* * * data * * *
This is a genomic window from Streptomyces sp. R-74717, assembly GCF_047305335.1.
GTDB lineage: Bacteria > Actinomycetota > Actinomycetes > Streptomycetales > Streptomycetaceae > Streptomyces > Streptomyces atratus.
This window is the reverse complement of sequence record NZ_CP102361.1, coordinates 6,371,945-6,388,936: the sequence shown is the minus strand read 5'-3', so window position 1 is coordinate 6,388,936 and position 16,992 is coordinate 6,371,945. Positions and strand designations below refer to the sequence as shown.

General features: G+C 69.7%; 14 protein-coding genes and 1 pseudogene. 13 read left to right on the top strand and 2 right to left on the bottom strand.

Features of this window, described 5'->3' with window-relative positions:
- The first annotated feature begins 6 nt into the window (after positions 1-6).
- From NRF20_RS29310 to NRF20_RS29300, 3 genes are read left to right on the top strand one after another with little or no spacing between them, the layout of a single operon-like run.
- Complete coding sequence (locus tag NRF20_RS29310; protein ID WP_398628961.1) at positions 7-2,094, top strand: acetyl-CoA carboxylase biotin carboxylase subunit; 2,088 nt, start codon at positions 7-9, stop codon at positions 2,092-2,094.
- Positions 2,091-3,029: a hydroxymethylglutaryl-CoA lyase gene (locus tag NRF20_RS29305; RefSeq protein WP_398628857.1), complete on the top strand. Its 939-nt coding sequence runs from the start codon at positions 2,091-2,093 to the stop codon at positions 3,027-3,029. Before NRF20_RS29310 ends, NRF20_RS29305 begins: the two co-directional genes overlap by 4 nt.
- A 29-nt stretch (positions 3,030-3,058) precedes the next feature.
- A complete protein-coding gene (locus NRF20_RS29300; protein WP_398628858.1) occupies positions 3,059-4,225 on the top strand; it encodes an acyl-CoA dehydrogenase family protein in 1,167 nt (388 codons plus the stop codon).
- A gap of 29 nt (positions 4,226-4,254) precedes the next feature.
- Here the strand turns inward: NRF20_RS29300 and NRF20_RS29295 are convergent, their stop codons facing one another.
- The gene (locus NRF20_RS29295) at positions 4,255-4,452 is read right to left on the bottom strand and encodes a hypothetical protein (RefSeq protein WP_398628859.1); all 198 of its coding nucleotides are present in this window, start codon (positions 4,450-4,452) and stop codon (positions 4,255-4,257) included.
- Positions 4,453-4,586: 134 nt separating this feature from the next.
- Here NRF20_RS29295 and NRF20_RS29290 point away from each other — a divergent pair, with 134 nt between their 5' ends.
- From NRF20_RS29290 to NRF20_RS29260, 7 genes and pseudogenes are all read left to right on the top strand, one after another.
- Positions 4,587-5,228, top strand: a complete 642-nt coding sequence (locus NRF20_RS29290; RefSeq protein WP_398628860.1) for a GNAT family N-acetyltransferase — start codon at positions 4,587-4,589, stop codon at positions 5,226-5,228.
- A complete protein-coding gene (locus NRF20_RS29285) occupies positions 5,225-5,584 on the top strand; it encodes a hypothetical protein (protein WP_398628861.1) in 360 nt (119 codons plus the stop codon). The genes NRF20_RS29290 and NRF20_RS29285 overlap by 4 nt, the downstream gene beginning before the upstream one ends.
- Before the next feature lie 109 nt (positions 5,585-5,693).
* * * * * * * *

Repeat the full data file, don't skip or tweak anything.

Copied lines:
This is a genomic window from Streptomyces sp. R-74717, assembly GCF_047305335.1.
GTDB lineage: Bacteria > Actinomycetota > Actinomycetes > Streptomycetales > Streptomycetaceae > Streptomyces > Streptomyces atratus.
This window is the reverse complement of sequence record NZ_CP102361.1, coordinates 6,371,945-6,388,936: the sequence shown is the minus strand read 5'-3', so window position 1 is coordinate 6,388,936 and position 16,992 is coordinate 6,371,945. Positions and strand designations below refer to the sequence as shown.

General features: G+C 69.7%; 14 protein-coding genes and 1 pseudogene. 13 read left to right on the top strand and 2 right to left on the bottom strand.

Features of this window, described 5'->3' with window-relative positions:
- The first annotated feature begins 6 nt into the window (after positions 1-6).
- From NRF20_RS29310 to NRF20_RS29300, 3 genes are read left to right on the top strand one after another with little or no spacing between them, the layout of a single operon-like run.
- Complete coding sequence (locus tag NRF20_RS29310; protein ID WP_398628961.1) at positions 7-2,094, top strand: acetyl-CoA carboxylase biotin carboxylase subunit; 2,088 nt, start codon at positions 7-9, stop codon at positions 2,092-2,094.
- Positions 2,091-3,029: a hydroxymethylglutaryl-CoA lyase gene (locus tag NRF20_RS29305; RefSeq protein WP_398628857.1), complete on the top strand. Its 939-nt coding sequence runs from the start codon at positions 2,091-2,093 to the stop codon at positions 3,027-3,029. Before NRF20_RS29310 ends, NRF20_RS29305 begins: the two co-directional genes overlap by 4 nt.
- A 29-nt stretch (positions 3,030-3,058) precedes the next feature.
- A complete protein-coding gene (locus NRF20_RS29300; protein WP_398628858.1) occupies positions 3,059-4,225 on the top strand; it encodes an acyl-CoA dehydrogenase family protein in 1,167 nt (388 codons plus the stop codon).
- A gap of 29 nt (positions 4,226-4,254) precedes the next feature.
- Here the strand turns inward: NRF20_RS29300 and NRF20_RS29295 are convergent, their stop codons facing one another.
- The gene (locus NRF20_RS29295) at positions 4,255-4,452 is read right to left on the bottom strand and encodes a hypothetical protein (RefSeq protein WP_398628859.1); all 198 of its coding nucleotides are present in this window, start codon (positions 4,450-4,452) and stop codon (positions 4,255-4,257) included.
- Positions 4,453-4,586: 134 nt separating this feature from the next.
- Here NRF20_RS29295 and NRF20_RS29290 point away from each other — a divergent pair, with 134 nt between their 5' ends.
- From NRF20_RS29290 to NRF20_RS29260, 7 genes and pseudogenes are all read left to right on the top strand, one after another.
- Positions 4,587-5,228, top strand: a complete 642-nt coding sequence (locus NRF20_RS29290; RefSeq protein WP_398628860.1) for a GNAT family N-acetyltransferase — start codon at positions 4,587-4,589, stop codon at positions 5,226-5,228.
- A complete protein-coding gene (locus NRF20_RS29285) occupies positions 5,225-5,584 on the top strand; it encodes a hypothetical protein (protein WP_398628861.1) in 360 nt (119 codons plus the stop codon). The genes NRF20_RS29290 and NRF20_RS29285 overlap by 4 nt, the downstream gene beginning before the upstream one ends.
- Before the next feature lie 109 nt (positions 5,585-5,693).